So the designer and his growth hacking team showed a bunch of the target audience how it works and hired them for 2 hours, at the beginning of the day, to walk in and out as new shoppers arrived. New shoppers observed other shoppers (maybe even their friend) navigate the sliding doors without freaking out! They saw it was safe and easy; and that no one was stopping to ask questions or complain. The behaviour caught on. The book clubs and local pubs were buzzing with speak of those new sliding doors, but in a few days they were the norm – and then they were forgotten. They became invisible.
And then every mall in the area implemented the new entrance design – because their audience got used to the idea and even expected it.
So, invisible design! There are several ways to make your experience invisible. I’ll go through various ways of doing so.
If your content, or the action you want your user to take, is king, don’t allow your interface to compete with it for attention. Using a button that’s been used before, and using elements a user recognises reduces cognitive load. It’s basically cached in their memory. They don’t see it as something new. Their brain knows what it is and treats it as normal – just like your brain stops freaking out when you have a shirt on your back. It gets used to it and eventually doesn’t even notice it. The more familiar elements and patterns you have, the less stressed out your users will be. They’ll be able to devote much more mental energy to the task at hand. So make your buttons look like standard buttons. Use the same interface elements and design patterns your users are used to (yeah you gotta do some research to know what they’re used to, or whether the increased cognitive load of a new UI element will be worth it). As an invisible designer, copying and blending in is good. Make use of users’ cached interface and experience memories.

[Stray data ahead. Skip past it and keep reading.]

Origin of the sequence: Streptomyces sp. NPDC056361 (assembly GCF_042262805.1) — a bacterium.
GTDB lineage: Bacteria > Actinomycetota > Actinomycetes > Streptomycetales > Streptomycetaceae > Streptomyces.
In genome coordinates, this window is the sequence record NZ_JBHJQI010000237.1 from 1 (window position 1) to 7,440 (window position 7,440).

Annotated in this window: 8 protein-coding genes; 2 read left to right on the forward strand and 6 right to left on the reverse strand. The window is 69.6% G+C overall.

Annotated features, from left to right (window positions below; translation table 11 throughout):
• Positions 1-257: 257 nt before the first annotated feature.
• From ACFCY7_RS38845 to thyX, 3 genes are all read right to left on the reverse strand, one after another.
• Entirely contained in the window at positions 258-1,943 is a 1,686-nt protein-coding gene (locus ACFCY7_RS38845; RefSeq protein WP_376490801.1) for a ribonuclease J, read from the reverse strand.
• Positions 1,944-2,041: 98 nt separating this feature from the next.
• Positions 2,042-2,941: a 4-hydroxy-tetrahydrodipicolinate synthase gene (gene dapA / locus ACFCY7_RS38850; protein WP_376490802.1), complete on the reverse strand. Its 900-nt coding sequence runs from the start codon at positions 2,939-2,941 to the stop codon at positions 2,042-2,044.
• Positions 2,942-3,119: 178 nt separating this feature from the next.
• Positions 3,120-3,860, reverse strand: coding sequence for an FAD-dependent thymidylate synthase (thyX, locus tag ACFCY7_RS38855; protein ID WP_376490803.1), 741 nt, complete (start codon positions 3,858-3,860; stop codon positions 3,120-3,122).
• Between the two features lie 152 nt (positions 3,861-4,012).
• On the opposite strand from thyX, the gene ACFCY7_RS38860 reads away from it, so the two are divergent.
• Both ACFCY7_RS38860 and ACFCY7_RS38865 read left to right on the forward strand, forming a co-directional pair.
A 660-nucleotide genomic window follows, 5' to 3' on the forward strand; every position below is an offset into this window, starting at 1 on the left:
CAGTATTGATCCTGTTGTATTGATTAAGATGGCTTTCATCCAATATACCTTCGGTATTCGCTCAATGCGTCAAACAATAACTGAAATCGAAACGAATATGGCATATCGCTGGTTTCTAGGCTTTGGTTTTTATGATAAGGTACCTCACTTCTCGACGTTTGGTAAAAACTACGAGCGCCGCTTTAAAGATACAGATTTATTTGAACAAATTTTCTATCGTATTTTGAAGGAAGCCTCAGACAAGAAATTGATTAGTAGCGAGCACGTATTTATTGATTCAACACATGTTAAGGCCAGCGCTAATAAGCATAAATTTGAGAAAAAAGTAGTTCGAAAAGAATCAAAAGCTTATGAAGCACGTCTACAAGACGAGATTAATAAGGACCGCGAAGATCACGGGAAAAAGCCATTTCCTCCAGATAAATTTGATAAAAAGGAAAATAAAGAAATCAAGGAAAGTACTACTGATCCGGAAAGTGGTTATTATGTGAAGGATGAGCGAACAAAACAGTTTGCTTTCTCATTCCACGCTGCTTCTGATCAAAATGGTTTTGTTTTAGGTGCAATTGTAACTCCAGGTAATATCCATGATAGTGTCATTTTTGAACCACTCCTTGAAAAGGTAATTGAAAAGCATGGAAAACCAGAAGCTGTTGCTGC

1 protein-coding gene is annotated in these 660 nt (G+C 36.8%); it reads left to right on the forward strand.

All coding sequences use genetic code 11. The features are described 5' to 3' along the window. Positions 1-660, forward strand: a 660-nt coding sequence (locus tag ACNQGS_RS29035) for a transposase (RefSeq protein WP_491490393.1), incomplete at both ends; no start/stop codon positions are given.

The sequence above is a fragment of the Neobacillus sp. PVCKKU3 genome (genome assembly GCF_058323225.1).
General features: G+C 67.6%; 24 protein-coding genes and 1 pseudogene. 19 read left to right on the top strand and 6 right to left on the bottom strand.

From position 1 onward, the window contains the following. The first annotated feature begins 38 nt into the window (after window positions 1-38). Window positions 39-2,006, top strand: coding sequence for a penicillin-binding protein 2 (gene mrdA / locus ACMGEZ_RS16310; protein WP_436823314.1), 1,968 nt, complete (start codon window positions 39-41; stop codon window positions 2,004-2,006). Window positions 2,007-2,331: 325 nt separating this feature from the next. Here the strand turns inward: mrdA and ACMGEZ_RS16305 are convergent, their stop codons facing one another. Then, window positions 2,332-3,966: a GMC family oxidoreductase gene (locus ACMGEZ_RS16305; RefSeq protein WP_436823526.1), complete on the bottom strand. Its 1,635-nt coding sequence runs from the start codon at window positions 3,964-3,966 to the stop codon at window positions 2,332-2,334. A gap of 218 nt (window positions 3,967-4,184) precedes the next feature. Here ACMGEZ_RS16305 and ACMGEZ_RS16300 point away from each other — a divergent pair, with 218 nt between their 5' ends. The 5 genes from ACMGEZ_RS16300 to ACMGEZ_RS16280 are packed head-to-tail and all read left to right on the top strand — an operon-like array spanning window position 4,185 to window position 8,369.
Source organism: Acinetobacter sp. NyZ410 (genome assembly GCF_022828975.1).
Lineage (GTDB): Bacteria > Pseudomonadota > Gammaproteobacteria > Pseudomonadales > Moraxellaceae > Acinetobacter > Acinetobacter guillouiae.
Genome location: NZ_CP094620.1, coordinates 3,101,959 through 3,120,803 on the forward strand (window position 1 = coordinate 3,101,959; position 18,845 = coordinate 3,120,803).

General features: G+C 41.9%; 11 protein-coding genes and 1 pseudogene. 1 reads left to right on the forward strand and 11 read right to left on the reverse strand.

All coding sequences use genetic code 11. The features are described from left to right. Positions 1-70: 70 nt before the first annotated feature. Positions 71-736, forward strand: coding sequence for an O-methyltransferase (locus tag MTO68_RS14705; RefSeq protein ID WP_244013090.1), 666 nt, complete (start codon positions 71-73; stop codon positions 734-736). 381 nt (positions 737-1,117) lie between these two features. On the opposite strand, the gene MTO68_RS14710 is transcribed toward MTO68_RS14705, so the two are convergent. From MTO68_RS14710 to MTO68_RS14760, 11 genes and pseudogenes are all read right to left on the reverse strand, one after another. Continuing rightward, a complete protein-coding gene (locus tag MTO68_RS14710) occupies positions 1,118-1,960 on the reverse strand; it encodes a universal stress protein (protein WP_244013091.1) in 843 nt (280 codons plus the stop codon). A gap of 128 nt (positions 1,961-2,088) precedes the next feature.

This is one of the hardest parts of product design. You’ve gotta be humble. You’ve got to realise that as a designer, your job is not to make things look pretty. Your job is to help the user. Sure, making things pretty may be an answer to helping the user, but you need to lay your pride down! Don’t reinvent every wheel! As a designer, the best thing for the product, service, user may be to not have an interface. The best thing may be to use comic sans! Scary. But that’s how product designers are different. They understand their target audience. You’re designing a product and an experience – not just interfaces. And you’re not in the same category as a graphic designer, or an illustrator – their jobs are largely to make things noticeable.
Reduce the amount of steps. Reduce the amount of taps. Reduce the number of ways to do the same thing. Reduce the amount of features. Do less, and do it better. Can you remove the middleman your business relies on? A product designer needs access to this level of knowledge. Could you do it all over IM, email, phone call, SMS? Could you achieve the same things without an interface?
I think a lot of product designers have transitioned from work as UI designers and so that’s their default. But what can be stripped away and reduced? How can we reduce the interface?
Could you ask someone, or the app, to do your shopping based on your blood type and what you got last time? Rather than doing shopping on the app, just insert your blood type and leave the rest up to the app, or the business behind the app.